He’s not running from it. I don’t know what leadership is if not that. This is the most considered, well-crafted discussion starter on race that I’ve heard from any national political figure in my lifetime (i’m 32). I’d hope we take the chance to view the discussion outside the terms of one election.

    “We can accept a politics that breeds division, and conflict, and cynicism. We can tackle race only as spectacle – as we did in the OJ trial – or in the wake of tragedy, as we did in the aftermath of Katrina – or as fodder for the nightly news. We can play Reverend Wright’s sermons on every channel, every day and talk about them from now until the election, and make the only question in this campaign whether or not the American people think that I somehow believe or sympathize with his most offensive words. We can pounce on some gaffe by a Hillary supporter as evidence that she’s playing the race card, or we can speculate on whether white men will all flock to John McCain in the general election regardless of his policies.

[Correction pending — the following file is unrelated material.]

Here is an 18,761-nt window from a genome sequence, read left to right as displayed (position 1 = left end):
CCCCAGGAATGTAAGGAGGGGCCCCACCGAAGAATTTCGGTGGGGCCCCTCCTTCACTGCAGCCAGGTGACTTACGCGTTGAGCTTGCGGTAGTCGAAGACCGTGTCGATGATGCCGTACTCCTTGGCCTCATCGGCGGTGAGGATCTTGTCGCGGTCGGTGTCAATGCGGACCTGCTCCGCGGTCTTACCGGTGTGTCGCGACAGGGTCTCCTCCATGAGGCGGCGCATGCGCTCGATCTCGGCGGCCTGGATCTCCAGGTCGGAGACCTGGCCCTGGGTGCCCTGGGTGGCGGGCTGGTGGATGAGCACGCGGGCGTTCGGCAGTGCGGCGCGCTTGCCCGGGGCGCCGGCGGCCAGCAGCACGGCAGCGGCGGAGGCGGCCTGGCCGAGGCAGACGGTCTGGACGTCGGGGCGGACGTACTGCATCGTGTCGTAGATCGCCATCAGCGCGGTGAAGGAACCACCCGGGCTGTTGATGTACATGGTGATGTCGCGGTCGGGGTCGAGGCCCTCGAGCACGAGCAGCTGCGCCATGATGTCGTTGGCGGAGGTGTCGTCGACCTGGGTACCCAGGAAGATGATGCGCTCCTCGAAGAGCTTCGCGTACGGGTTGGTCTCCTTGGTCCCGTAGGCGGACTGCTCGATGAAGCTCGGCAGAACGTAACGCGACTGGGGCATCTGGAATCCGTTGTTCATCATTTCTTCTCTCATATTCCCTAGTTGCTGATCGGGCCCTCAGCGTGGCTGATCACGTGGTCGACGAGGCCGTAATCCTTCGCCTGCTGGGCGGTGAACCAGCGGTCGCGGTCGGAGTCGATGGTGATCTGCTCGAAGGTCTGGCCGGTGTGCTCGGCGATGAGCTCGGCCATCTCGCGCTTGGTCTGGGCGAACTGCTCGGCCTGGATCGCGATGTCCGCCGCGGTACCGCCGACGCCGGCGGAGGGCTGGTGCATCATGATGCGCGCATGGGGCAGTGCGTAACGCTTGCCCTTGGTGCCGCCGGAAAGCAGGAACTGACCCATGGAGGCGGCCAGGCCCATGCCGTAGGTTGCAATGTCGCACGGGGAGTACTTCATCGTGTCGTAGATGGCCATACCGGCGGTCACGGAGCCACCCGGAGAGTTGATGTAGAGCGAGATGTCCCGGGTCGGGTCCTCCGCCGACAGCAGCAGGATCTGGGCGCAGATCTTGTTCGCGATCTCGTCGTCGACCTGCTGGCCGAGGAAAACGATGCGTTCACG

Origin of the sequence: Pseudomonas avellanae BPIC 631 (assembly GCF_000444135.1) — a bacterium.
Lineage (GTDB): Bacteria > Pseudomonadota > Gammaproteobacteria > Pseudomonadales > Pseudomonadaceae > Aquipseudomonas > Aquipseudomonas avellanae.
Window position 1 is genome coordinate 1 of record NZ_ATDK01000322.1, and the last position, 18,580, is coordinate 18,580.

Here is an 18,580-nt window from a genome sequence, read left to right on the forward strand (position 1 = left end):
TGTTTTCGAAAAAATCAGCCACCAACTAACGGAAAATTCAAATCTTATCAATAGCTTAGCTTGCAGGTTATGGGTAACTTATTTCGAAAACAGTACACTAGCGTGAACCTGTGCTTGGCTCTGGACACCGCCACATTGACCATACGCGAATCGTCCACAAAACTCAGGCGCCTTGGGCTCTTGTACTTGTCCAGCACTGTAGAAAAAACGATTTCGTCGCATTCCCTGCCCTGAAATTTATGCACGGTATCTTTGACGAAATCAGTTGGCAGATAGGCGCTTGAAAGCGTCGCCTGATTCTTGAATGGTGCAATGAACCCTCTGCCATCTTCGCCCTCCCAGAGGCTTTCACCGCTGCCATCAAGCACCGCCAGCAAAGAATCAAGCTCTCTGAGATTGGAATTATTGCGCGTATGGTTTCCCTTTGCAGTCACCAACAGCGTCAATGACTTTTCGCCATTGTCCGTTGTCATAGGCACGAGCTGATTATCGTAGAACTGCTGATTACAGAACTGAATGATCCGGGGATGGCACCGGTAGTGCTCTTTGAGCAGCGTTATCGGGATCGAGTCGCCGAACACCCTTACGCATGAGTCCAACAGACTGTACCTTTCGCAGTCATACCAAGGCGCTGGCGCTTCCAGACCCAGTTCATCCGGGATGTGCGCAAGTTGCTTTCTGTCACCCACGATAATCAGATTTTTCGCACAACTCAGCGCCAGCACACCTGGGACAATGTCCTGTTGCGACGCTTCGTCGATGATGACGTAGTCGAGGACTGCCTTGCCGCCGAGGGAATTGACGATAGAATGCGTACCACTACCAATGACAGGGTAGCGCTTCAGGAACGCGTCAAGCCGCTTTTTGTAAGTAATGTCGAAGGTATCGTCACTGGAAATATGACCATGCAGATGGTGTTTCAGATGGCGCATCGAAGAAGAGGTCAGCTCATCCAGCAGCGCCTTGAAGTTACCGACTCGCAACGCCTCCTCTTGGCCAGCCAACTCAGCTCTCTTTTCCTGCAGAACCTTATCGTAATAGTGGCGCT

We can do that.

    But if we do, I can tell you that in the next election, we’ll be talking about some other distraction. And then another one. And then another one. And nothing will change. “

  • kat

    I guess that’s why so many in the muslim community can’t disown Osama bin laden. Is it not the same thing?

  • Bob Roberts

    I’ve often wondered why the “Hate is Not a Family Value” bumper stickers have fallen off Volvos in recent years. I guess it is because Hate is still alive and well in the Democratic party. As long as you are ‘angry’ it’s ok seemed to be the message I got today.

    Forget this guy, his whacko friends, and his smugness. I’m looking for someone else.

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  • MD

    @ kat Says

    Yes kat, it is exactly the same thing. Hope we never meet.

  • Keith1965

    Decisions about churches, and faith, and religion are very complicated and very personal… perhaps this is why they should be left out of political campaigns.